Jesus's Words

Chapter 10: Paul Disbelieved Continued.—Jerusalem Visit IV. Continued. His Arrival and Reception. Accused by All the Disciples of the Apostles, He Commences an Exculpatory Oath in the Temple. Dragged Out by Them—Rescued by a Roman Commander—Sent in Custody to Rome

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Section 2: Low Tone Assumed by Him on This Occasion

On more accounts than one, remarkable,—and not a little instructive, is the account we have of this last recorded visit: and, in particular, as to what concerns the reception he experienced from the ruling powers of the Church.

It is, in some particulars, more especially to be depended upon,—inasmuch as, at this important meeting, the author of the Acts—if he is to be believed—was himself present.

The first remarkable circumstance is—that, on this occasion, Paul, the self-elected Apostle—instead of taking the lead, and introducing his companions—keeps behind, and is introduced by them: such was the pliancy, with which—even on this expedition, of invasion and projected conquest,—an expedition,—undertaken, in spite of everything that could be done, both on the part of the intended objects of the conquest, and on the part of his own adherents—such was the pliancy, with which this man, among whose boasts was that of being all things to all men, could bend himself to circumstances.

And after those days we took up our carriages, and went up to Jerusalem. There went with us also certain of the disciples of Caesarea, and brought with them one Mnason of Cyprus, an old disciple, with whom we should lodge.Acts 21:15-16 At Jerusalem, not so much as a house, to harbour them, could they have been assured of, but for this old disciple—fellow countryman, of Paul's old patron, the Son of Consolation, Barnabas. Not even with him could they have been assured of this token of friendship, had he not either been already of their party, or detached himself to meet them, and afford them the assurance: although, at Cæsarea,—from some cause, of which, while the effect is brought to view, no intimation is given,—they were fortunate enough to obtain a hospitable reception(Acts 21:8.) at the house of Philip. This, however, be it observed, was not Philip, the Apostle, whether it may have been Philip, styled here the Evangelist:—one of the seven trustees, or directors,(Acts 6:5.) to whom, with his six colleagues, under the name, so inexpressively rendered, in the English, by the word Deacons,—the management of the common fund had, by the suffrages of the disciples, been committed, must be left to conjecture.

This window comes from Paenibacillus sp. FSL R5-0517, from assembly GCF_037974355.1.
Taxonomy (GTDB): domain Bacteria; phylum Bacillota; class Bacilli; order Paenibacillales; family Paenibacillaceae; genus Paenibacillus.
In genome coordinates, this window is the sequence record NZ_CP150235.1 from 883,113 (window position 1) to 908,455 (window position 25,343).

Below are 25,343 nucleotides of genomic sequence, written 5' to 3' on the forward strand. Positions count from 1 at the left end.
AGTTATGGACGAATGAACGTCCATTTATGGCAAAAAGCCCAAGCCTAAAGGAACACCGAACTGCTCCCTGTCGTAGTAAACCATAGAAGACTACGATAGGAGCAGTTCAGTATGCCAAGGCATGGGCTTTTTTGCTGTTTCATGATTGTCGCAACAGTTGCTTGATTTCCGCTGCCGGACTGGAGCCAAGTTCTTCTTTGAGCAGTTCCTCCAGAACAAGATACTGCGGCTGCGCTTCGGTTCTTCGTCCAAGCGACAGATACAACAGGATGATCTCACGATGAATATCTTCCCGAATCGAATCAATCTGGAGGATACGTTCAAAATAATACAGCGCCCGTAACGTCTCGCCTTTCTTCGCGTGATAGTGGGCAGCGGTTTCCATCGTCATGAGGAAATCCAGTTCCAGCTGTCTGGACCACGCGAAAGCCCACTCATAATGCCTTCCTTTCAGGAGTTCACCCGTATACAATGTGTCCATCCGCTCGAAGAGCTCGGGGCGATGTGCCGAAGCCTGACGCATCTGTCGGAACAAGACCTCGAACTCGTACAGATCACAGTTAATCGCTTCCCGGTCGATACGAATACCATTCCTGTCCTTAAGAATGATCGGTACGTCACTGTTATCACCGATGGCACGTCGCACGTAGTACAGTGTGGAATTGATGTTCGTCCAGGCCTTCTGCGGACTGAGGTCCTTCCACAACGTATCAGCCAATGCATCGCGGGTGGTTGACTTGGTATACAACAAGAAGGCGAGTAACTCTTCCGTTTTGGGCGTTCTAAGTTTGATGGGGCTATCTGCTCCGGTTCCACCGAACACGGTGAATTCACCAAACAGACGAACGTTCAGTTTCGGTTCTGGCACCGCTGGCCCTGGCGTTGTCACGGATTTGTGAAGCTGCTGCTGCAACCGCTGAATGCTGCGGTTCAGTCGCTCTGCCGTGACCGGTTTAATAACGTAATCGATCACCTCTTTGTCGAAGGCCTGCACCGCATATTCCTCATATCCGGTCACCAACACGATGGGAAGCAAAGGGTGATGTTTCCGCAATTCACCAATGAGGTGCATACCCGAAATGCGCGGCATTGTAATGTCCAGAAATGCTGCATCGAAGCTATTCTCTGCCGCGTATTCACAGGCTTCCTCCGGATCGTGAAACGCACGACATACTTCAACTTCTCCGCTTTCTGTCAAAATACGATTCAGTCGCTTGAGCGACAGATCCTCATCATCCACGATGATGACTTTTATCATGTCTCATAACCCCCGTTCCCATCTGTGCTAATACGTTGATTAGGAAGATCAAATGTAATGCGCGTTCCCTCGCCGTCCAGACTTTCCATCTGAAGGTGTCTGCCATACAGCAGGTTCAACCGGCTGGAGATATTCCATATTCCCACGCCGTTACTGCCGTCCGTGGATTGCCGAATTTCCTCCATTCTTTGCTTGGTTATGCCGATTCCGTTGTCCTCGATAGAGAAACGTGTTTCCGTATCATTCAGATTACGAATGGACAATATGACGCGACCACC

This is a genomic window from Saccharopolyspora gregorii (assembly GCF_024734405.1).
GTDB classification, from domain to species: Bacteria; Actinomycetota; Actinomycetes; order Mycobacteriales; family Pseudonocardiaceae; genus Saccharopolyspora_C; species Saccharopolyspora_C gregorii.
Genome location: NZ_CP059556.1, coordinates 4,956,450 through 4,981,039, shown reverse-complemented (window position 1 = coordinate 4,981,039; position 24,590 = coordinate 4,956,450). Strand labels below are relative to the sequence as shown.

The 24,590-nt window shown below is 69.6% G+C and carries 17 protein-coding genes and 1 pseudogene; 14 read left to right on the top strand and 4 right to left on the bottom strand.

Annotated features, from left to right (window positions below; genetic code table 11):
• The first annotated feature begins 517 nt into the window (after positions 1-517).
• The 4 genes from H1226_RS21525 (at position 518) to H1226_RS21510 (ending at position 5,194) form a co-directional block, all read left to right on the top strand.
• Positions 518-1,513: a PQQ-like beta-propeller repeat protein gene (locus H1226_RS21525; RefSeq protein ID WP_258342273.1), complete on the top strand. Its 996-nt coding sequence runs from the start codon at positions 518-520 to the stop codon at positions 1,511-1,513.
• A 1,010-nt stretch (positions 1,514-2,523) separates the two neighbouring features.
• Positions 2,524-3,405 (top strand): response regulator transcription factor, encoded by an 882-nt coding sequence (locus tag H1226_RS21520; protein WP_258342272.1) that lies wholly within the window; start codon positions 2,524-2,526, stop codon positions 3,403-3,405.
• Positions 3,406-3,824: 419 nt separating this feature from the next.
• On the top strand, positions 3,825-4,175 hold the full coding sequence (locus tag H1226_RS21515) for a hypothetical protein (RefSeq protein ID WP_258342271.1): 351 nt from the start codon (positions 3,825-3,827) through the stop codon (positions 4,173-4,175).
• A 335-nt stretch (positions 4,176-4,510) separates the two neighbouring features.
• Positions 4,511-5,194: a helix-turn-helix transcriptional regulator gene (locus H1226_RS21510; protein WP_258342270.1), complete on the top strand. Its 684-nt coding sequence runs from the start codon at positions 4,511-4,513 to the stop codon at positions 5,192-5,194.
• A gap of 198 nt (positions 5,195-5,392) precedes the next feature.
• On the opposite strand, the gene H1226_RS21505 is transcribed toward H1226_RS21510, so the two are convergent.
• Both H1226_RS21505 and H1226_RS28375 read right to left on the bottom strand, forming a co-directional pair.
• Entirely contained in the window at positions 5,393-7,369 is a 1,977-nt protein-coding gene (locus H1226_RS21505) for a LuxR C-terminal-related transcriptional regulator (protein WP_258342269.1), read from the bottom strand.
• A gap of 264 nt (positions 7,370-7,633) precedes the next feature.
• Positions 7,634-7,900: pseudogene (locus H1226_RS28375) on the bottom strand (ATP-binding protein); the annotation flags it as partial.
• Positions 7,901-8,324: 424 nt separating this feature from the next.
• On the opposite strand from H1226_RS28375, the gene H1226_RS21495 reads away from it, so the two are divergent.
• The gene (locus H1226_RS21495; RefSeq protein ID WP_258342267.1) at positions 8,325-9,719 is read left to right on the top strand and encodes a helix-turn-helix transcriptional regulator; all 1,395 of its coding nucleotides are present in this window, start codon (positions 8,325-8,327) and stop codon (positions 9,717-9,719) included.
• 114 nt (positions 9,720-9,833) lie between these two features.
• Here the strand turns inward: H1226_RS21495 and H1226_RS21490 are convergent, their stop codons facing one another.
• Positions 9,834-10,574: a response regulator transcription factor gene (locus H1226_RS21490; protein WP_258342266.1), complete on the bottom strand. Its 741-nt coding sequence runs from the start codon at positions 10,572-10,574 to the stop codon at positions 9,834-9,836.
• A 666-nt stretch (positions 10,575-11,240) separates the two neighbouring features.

And when we were come to Jerusalem, the brethren received us gladly.Acts 21:17 What brethren? The Apostles, or any one of them? no: The elders? no. Who then?—Who, but such of the members of the Church, as, notwithstanding the general repugnancy,—as testified at Tyre, and afterwards, by prophet Agabus, at Cæsarea,—could, by the influence of the Cypriot Mnason, or otherwise, be prevailed upon to see them.

And, to whom was it, that this sort of reception, whatsoever it was, was afforded? Was it to Paul? No: it was to those, who, on other occasions, were with him; but, with whom, on this occasion, his prudence forced his pride to submit to be.

Witness the next verse, Acts 21:18; "And the day following," not till the day following, "Paul went in with us unto James." With them—with these his attendants—did Paul, then and there, go in:—not they with him.

At the house of James—mark well, now—who were the persons present? Answer—"all the elders." But, forasmuch as these elders were, all of them, present,—notice, within the compass of the two fragments of two days,—notice, to and by all of them must have been given and received: for it has just been seen, whether, between any of them, on the one hand,—and Paul, or, so much as any one of his attendants, on the other,—there could have been any such sort of good understanding, as to have produced any the least personal intercourse, but at, and on, the occasion of the general and formal meeting:—a meeting, which—as will be seen presently—had, for its sole object, the imposing upon him, in the event of his continuance at Jerusalem, an obligation: an obligation—to a man in his circumstances—it has been seen, of how perilous and repulsive a nature.

Such, then, was the notice, as to have brought to the place, all the Elders—All the Elders?—good. But, these Elders—Elders among the disciples in ordinary,—on an occasion such as this, what were they in comparison of the Apostles—the only known chosen servants, and constant companions of Jesus? Well, then, while—at this meeting—this formally convened meeting—those Elders were, every one of them, present—what was the number of Apostles present? Answer—Besides James, not one.

And—why James?—manifestly, because it was at his house, that the meeting was held.

And—why at his house? Because, on the occasion, and for the purpose, of the partition treaty,—that treaty, so necessary to the peace of the Church,—on the one hand; and, to the carrying on of Paul's scheme of dominion, on the other hand;—James was one, of the only three, who could ever endure the sight of the self-declared Apostle: Peter and John, as hath been seen, being the two others:—and, because, when, for the purpose of investing the meeting, in the eyes of the disciples at large, with the character of a meeting of the ruling administrative body—the Apostles,—less than that one, if there were any, there could not be. This one, James—under the pressure of the present emergency—prevailed upon himself to be: and, to be so irksome an intercourse—notwithstanding the obviousness of the demand for as great a number, as could be collected, of that primarily influential body—of no other of the Apostles, could the attendance be obtained: not even of Peter, who, on a former occasion, had brought himself to endure the hateful presence.

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